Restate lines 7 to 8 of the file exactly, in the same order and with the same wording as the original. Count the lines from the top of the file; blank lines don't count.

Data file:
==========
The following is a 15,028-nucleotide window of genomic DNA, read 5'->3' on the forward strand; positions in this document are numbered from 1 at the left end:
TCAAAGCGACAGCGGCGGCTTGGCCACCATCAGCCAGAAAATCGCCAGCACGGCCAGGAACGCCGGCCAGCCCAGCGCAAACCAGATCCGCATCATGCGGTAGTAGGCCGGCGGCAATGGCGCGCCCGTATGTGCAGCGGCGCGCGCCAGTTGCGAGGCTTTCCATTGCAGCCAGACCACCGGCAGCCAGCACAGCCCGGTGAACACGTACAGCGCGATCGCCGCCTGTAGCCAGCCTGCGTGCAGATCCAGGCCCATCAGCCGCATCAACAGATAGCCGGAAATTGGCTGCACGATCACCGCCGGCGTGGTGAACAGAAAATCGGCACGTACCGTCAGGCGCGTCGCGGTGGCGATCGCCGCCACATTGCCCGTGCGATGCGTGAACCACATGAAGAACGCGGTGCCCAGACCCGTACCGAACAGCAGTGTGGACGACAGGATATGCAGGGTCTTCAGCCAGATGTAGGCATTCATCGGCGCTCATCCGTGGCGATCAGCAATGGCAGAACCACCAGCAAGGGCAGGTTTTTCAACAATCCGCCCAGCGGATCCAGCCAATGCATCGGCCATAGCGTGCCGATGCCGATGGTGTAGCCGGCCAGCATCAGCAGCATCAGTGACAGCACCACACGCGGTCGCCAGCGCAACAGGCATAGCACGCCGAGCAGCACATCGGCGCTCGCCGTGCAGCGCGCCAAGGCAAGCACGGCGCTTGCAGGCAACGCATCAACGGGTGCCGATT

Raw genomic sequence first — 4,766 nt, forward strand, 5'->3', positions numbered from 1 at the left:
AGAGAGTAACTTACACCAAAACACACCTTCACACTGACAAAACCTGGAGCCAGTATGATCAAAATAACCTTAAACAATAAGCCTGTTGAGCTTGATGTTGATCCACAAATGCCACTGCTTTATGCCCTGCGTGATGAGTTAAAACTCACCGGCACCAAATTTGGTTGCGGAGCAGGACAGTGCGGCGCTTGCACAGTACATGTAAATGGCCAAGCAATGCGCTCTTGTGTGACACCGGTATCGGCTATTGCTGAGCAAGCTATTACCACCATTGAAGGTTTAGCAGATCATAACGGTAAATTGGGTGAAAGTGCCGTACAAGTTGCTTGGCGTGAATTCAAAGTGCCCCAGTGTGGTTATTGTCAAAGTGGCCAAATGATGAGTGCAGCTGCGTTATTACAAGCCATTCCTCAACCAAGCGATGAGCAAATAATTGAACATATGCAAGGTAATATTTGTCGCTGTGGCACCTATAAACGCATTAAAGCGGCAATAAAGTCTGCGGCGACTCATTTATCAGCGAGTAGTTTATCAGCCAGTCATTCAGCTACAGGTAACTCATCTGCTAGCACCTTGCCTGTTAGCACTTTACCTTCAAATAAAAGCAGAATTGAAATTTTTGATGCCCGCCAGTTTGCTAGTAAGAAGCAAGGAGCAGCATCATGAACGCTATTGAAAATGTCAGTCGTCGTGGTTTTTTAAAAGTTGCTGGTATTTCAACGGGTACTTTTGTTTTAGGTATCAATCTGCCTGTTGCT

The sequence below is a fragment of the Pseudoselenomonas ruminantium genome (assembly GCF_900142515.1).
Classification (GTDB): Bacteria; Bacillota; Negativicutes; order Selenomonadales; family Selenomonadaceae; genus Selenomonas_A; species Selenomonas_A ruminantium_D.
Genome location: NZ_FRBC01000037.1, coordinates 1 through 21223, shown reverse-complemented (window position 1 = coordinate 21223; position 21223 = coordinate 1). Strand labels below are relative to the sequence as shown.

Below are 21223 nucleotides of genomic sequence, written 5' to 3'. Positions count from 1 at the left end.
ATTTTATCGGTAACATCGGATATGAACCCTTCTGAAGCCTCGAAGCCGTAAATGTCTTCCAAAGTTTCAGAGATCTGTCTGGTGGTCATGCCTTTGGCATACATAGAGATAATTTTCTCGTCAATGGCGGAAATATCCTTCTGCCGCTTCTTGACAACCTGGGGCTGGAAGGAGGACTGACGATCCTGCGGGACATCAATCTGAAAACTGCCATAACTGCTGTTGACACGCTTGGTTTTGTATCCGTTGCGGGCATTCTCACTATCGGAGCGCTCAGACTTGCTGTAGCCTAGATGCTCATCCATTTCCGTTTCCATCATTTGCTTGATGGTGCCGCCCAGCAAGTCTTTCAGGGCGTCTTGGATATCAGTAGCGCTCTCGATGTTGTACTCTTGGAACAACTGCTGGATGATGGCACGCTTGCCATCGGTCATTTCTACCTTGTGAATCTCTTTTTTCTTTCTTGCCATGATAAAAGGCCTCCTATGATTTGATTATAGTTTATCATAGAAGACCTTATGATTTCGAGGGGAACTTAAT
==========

Genome location: NZ_FRBC01000037.1, coordinates 1 through 21223, shown reverse-complemented (window position 1 = coordinate 21223; position 21223 = coordinate 1). Strand labels below are relative to the sequence as shown.

Below are 21223 nucleotides of genomic sequence, written 5' to 3'. Positions count from 1 at the left end.